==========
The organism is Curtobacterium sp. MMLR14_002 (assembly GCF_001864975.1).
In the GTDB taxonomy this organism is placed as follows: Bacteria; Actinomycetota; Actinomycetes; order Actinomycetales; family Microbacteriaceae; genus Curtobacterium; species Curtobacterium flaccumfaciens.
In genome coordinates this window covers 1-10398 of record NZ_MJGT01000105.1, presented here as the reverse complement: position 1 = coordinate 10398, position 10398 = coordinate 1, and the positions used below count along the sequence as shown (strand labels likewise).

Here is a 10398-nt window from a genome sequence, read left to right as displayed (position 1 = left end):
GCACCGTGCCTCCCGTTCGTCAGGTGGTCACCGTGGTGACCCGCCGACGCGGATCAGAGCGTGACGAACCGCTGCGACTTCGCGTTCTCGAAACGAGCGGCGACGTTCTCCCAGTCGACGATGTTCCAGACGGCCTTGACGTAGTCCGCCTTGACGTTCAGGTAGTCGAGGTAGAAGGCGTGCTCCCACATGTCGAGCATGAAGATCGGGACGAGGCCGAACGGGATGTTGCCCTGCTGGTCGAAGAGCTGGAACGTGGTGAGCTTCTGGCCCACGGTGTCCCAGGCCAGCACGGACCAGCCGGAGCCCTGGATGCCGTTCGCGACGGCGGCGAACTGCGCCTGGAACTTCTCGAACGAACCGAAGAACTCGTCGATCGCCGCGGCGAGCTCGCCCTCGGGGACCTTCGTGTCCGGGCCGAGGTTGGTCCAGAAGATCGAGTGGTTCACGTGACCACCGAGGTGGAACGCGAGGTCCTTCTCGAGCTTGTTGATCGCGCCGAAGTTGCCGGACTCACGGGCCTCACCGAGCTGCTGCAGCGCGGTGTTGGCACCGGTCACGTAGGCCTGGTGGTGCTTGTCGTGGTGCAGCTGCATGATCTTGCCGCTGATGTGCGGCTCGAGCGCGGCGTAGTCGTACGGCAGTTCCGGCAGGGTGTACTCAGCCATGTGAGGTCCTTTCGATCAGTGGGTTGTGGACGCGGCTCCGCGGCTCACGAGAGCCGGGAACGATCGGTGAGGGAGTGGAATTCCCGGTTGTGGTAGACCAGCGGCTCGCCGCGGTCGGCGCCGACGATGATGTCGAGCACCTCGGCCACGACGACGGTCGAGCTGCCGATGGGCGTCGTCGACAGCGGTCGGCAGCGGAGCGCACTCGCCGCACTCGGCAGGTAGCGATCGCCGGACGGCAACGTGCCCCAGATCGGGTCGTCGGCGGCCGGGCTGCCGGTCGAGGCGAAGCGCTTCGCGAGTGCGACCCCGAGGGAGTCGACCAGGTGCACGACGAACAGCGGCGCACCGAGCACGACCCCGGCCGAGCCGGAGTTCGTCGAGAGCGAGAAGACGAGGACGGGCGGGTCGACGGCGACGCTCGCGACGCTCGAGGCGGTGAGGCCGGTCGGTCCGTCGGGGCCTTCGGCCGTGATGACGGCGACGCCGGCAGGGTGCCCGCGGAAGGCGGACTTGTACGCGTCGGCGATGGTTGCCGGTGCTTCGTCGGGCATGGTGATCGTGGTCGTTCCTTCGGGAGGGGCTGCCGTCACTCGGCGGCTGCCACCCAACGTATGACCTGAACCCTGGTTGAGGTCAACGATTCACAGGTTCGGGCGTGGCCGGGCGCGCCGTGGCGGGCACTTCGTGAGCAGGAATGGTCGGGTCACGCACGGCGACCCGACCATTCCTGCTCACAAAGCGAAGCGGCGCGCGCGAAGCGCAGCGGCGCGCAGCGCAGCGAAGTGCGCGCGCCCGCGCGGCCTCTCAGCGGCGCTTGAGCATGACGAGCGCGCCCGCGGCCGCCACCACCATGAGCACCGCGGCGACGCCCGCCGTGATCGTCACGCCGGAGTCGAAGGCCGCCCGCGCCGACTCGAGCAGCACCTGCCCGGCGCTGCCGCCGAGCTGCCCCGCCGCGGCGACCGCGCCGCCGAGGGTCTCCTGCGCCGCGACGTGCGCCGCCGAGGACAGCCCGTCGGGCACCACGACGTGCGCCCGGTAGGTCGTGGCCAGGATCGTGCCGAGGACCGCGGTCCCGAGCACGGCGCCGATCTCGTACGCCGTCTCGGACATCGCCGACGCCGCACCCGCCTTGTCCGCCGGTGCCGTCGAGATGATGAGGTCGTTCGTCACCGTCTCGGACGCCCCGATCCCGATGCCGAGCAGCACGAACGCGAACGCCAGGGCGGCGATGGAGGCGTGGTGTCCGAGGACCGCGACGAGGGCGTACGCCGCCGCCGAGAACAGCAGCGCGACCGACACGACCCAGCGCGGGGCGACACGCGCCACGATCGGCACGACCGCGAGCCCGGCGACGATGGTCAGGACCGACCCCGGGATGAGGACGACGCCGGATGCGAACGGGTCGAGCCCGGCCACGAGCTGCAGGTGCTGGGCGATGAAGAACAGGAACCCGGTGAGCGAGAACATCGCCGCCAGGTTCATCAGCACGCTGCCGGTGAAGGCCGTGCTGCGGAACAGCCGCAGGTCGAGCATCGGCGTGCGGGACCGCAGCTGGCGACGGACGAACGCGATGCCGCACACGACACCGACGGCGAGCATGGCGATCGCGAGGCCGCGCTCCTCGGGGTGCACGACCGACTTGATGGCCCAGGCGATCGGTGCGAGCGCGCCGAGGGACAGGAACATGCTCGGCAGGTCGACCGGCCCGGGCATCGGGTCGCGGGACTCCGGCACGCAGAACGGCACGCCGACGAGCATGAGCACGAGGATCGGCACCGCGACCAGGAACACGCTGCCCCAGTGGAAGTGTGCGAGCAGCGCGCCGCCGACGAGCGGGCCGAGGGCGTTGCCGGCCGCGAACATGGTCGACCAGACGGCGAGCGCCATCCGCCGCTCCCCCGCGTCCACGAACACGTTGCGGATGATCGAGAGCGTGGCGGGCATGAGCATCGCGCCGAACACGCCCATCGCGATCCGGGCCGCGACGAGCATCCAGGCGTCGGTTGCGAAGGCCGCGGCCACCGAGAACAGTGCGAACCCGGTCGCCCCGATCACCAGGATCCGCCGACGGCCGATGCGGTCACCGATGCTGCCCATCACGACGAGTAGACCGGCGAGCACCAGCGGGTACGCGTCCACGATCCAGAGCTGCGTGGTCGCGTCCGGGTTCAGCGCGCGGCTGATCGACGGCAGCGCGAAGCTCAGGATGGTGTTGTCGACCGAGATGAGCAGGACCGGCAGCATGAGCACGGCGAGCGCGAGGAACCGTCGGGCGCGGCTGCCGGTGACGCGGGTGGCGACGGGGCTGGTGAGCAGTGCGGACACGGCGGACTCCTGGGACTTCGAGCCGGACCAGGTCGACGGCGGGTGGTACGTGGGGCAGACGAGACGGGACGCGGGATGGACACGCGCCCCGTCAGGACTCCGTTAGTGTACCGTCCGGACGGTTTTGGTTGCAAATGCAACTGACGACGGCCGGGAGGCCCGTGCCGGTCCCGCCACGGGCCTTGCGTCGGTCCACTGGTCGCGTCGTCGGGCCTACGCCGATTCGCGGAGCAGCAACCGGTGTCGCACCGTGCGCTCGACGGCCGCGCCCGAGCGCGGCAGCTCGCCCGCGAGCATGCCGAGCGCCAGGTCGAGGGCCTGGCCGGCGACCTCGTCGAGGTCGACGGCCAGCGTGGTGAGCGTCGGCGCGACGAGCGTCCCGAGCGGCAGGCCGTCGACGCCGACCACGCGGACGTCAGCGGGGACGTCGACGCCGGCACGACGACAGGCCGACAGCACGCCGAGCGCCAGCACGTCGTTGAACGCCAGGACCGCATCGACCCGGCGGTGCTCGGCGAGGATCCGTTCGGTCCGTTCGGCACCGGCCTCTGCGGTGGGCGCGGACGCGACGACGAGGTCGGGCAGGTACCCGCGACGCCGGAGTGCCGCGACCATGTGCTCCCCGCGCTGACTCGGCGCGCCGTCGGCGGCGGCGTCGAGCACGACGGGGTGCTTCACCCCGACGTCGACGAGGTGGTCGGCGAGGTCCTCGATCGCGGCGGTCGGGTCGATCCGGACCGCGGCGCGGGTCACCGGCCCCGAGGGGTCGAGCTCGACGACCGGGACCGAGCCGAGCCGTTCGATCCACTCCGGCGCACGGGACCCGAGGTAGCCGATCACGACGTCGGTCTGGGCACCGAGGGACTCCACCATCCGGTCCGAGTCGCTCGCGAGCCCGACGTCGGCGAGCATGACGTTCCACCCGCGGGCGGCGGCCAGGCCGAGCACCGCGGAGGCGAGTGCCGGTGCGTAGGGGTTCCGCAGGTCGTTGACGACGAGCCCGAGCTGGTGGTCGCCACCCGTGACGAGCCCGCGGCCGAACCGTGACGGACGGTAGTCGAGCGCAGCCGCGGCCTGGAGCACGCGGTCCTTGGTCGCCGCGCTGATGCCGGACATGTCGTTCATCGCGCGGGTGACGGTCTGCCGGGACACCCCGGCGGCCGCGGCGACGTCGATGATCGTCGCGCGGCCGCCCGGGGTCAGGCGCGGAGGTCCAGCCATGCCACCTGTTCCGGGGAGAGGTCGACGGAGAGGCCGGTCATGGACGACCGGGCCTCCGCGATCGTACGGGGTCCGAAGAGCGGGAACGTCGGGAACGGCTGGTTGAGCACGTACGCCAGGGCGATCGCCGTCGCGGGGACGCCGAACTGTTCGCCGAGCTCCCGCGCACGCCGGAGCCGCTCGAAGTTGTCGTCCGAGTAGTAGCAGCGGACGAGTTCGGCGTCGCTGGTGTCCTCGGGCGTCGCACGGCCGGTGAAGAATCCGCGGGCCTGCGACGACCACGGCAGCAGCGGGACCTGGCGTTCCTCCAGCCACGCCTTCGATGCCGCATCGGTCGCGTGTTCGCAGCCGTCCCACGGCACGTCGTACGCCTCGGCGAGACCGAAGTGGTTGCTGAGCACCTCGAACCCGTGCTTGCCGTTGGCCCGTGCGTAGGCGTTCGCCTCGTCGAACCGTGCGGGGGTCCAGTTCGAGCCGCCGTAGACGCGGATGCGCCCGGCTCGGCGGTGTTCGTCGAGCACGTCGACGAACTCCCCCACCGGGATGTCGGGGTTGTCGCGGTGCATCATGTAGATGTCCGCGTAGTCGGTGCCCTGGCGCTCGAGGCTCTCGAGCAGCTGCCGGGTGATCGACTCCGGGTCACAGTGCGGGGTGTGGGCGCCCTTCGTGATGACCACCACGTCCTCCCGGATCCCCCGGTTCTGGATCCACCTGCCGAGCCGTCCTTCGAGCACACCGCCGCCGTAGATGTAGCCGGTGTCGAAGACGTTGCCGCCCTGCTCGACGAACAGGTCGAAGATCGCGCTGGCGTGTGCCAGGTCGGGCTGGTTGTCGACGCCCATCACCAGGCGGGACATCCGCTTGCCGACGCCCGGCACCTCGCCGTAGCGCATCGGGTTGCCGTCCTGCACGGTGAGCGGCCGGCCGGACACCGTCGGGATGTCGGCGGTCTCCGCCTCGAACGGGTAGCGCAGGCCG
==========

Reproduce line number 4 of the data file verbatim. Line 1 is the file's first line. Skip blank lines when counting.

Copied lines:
Here is a 10398-nt window from a genome sequence, read left to right as displayed (position 1 = left end):